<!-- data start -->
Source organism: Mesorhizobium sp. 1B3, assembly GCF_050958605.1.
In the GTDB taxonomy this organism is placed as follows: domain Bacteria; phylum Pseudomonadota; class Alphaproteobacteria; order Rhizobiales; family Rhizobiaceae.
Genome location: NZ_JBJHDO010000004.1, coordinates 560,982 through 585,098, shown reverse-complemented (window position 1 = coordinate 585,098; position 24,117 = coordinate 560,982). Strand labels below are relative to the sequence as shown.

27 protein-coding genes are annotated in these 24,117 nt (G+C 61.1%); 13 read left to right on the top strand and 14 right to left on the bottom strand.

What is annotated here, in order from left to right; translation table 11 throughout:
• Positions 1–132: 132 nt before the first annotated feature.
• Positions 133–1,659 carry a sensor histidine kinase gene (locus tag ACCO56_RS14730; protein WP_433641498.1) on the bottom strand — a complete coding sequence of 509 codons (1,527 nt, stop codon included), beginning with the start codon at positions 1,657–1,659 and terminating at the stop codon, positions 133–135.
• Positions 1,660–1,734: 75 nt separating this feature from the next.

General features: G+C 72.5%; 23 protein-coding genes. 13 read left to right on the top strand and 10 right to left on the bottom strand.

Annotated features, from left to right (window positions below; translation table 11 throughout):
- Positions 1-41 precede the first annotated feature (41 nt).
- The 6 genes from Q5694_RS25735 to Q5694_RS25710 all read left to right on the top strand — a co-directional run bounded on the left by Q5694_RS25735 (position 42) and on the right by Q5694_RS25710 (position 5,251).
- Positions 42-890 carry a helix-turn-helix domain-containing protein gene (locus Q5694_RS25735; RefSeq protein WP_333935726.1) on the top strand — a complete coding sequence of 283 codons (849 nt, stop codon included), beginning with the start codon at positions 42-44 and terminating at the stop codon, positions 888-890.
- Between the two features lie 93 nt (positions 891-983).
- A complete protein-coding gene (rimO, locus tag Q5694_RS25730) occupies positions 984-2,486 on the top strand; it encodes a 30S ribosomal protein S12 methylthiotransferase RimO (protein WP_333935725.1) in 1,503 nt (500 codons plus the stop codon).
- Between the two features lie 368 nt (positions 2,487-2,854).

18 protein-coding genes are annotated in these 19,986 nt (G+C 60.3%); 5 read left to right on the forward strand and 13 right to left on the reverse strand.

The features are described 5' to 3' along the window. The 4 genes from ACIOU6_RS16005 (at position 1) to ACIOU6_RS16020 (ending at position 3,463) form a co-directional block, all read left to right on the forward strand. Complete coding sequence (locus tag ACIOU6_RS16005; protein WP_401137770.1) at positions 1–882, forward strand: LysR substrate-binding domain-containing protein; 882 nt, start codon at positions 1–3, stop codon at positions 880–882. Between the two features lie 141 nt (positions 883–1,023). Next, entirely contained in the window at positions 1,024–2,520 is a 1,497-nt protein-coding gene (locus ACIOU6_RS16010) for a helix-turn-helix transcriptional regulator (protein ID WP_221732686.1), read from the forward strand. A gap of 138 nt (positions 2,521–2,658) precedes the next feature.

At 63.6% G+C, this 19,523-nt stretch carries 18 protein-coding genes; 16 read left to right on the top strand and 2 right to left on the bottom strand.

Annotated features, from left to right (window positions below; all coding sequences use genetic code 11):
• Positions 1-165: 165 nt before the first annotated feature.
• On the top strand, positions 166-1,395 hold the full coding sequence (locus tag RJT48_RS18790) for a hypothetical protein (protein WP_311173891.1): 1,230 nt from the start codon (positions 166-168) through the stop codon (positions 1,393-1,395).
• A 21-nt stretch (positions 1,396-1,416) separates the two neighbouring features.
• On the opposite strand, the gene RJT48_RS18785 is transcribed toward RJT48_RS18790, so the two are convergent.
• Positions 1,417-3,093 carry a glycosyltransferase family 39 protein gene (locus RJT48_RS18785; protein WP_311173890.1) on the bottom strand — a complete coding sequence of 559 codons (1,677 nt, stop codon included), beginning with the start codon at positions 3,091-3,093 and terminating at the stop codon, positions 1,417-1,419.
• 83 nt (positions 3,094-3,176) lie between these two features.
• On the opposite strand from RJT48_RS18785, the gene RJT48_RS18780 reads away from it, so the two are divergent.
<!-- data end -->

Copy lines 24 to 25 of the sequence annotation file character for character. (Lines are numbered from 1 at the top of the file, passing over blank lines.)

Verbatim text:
• On the opposite strand, the gene RJT48_RS18785 is transcribed toward RJT48_RS18790, so the two are convergent.
• Positions 1,417-3,093 carry a glycosyltransferase family 39 protein gene (locus RJT48_RS18785; protein WP_311173890.1) on the bottom strand — a complete coding sequence of 559 codons (1,677 nt, stop codon included), beginning with the start codon at positions 3,091-3,093 and terminating at the stop codon, positions 1,417-1,419.